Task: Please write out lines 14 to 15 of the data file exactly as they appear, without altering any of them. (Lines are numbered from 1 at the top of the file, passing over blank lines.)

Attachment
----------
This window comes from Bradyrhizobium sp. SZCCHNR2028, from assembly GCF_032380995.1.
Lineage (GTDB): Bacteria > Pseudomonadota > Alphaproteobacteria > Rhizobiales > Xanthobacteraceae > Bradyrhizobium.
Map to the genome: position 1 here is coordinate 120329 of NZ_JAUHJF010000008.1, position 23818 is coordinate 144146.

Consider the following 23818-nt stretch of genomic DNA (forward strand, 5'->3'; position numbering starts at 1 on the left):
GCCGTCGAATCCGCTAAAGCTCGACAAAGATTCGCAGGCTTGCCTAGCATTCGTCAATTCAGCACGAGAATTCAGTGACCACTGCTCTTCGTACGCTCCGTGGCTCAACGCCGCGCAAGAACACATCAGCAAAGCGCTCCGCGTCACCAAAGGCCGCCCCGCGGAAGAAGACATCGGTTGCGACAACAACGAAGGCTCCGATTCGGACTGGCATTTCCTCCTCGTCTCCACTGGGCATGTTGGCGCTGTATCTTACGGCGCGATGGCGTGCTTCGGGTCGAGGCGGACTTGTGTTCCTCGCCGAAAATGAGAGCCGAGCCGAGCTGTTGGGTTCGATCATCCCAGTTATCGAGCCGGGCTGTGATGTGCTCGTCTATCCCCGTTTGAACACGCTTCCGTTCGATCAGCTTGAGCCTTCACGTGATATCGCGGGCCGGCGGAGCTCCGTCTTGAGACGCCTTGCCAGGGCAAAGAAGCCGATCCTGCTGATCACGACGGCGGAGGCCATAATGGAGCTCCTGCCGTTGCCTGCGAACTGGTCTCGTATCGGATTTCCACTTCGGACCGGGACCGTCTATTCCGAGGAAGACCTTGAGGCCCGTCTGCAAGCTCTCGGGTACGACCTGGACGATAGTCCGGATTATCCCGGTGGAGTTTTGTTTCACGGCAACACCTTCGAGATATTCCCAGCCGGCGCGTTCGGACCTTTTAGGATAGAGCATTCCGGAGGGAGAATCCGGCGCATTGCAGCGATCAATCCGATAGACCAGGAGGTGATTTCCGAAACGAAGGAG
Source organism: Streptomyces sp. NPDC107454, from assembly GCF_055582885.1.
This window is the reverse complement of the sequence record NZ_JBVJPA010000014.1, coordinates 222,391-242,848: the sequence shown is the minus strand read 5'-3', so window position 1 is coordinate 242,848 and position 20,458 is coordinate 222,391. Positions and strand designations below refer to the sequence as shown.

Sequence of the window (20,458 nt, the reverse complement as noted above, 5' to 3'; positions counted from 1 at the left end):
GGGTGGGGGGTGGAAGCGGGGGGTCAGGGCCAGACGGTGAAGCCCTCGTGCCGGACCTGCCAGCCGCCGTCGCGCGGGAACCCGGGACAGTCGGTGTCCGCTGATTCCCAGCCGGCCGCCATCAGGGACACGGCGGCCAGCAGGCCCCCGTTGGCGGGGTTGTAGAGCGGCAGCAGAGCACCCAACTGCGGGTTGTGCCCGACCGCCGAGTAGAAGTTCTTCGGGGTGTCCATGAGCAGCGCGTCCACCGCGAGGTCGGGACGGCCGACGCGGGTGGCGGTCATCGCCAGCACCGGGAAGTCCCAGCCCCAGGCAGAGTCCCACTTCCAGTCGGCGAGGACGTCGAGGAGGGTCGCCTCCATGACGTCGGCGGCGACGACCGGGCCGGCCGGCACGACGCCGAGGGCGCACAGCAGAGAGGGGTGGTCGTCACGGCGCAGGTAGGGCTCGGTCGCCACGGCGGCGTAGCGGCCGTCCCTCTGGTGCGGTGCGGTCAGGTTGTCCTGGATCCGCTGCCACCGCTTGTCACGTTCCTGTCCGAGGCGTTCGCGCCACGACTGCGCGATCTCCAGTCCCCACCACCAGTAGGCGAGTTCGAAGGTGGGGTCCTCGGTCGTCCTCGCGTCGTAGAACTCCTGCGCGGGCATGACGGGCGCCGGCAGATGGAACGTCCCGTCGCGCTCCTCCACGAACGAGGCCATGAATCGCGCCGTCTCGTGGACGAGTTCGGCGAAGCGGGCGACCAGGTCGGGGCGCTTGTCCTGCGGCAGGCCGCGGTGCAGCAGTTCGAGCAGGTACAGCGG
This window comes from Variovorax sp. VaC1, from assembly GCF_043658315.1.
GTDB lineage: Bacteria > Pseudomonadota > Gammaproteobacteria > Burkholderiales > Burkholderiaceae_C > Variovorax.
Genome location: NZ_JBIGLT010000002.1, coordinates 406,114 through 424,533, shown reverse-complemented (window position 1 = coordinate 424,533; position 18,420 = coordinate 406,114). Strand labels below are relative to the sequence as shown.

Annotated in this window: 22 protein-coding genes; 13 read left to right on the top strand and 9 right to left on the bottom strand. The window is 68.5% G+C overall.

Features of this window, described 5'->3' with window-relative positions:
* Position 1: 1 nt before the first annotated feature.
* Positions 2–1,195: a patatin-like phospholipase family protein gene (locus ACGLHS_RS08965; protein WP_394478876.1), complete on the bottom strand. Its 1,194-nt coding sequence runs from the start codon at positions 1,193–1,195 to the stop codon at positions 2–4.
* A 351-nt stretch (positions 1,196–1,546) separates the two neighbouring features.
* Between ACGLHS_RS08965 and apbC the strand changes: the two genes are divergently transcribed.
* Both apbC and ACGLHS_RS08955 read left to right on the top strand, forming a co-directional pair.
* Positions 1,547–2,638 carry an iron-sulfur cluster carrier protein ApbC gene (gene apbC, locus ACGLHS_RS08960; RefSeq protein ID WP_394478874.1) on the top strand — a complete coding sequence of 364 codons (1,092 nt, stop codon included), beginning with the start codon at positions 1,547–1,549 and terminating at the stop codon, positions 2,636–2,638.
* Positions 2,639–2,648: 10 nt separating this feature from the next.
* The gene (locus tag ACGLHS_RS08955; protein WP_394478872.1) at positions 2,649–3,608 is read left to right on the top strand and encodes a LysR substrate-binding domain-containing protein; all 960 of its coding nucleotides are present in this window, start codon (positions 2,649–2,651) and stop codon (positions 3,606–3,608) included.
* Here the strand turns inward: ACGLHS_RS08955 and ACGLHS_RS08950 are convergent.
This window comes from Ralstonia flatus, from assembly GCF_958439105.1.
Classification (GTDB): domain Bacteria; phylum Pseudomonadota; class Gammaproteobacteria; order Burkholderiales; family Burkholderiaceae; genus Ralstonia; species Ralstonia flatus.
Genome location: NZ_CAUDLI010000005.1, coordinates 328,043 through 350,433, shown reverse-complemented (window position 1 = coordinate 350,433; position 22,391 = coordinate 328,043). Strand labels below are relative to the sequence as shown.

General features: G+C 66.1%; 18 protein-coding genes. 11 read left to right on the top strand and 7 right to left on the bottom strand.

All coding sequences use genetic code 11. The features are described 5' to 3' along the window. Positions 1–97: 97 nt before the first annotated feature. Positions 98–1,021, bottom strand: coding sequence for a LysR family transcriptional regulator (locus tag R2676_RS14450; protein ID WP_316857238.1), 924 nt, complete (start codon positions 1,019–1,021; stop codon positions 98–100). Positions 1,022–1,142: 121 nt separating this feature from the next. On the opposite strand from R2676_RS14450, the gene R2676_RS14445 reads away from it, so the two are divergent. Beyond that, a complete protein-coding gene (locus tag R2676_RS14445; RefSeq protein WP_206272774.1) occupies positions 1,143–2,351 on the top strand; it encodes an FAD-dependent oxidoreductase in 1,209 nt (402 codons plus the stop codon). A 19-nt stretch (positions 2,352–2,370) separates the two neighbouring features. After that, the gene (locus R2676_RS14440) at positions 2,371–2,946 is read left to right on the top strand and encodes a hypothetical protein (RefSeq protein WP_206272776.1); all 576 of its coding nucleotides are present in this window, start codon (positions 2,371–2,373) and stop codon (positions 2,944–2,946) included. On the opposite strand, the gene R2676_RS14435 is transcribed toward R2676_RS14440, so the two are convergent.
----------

Features of this window, described 5'->3' with window-relative positions:
* Position 1: 1 nt before the first annotated feature.